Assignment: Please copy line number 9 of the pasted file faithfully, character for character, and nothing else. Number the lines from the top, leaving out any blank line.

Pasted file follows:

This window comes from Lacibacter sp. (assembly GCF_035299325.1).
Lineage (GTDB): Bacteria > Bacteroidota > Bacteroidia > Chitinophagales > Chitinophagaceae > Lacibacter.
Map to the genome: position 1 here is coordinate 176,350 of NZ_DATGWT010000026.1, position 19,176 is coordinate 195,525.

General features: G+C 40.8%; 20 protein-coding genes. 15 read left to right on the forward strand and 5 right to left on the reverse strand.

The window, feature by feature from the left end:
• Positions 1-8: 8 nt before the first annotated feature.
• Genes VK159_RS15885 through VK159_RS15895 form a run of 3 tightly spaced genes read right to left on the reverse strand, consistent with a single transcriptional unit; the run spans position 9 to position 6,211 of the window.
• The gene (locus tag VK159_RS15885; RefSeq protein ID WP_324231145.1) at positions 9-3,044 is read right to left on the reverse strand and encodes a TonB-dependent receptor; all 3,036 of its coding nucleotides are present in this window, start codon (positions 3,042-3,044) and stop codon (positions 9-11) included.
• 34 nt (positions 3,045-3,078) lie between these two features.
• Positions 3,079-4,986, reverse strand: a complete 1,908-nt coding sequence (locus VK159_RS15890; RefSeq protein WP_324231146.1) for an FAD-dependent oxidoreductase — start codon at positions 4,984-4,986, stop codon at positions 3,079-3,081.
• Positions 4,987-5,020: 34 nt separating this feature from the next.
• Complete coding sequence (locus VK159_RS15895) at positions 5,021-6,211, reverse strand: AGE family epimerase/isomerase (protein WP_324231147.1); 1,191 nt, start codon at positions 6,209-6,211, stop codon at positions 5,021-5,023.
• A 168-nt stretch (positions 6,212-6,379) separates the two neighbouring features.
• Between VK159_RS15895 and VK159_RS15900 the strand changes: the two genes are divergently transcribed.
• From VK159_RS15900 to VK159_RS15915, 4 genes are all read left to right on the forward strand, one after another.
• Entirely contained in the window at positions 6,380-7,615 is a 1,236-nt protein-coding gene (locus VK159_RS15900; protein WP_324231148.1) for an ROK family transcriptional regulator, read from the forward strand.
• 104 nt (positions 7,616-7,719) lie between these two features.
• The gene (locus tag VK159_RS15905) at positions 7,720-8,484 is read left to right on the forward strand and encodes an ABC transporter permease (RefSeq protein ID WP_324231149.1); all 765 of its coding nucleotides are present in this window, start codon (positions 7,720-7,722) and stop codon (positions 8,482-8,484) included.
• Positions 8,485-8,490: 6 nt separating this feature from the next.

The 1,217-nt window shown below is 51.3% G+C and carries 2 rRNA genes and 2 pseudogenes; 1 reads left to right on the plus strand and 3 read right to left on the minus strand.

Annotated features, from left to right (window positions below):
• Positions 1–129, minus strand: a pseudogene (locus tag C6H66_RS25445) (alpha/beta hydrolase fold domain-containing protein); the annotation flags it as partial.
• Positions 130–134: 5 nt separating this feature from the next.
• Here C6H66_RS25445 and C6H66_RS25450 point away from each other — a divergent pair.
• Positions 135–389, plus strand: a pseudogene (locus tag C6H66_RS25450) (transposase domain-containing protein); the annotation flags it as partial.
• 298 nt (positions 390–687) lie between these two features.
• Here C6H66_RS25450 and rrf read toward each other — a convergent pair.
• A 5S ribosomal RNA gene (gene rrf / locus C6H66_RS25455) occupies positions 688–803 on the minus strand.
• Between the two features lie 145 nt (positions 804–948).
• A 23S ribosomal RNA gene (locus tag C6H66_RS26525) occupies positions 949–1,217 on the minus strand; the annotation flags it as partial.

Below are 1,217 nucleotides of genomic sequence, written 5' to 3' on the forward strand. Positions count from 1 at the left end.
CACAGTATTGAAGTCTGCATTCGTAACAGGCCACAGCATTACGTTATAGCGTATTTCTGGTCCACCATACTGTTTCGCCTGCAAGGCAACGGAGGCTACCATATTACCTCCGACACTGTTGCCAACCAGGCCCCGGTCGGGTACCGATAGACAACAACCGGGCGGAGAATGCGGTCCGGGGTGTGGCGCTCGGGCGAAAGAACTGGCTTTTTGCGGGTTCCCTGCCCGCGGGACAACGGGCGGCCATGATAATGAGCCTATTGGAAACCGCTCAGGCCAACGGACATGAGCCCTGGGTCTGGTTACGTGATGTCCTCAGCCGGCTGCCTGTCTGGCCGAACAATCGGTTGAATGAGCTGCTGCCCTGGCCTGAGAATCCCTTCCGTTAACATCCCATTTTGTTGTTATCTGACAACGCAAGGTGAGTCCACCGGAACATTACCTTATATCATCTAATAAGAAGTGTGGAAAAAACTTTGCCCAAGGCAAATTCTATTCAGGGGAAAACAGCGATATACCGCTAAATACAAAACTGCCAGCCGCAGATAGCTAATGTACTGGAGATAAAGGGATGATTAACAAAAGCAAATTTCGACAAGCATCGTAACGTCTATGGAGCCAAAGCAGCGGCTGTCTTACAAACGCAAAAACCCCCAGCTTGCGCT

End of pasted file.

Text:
• 34 nt (positions 3,045-3,078) lie between these two features.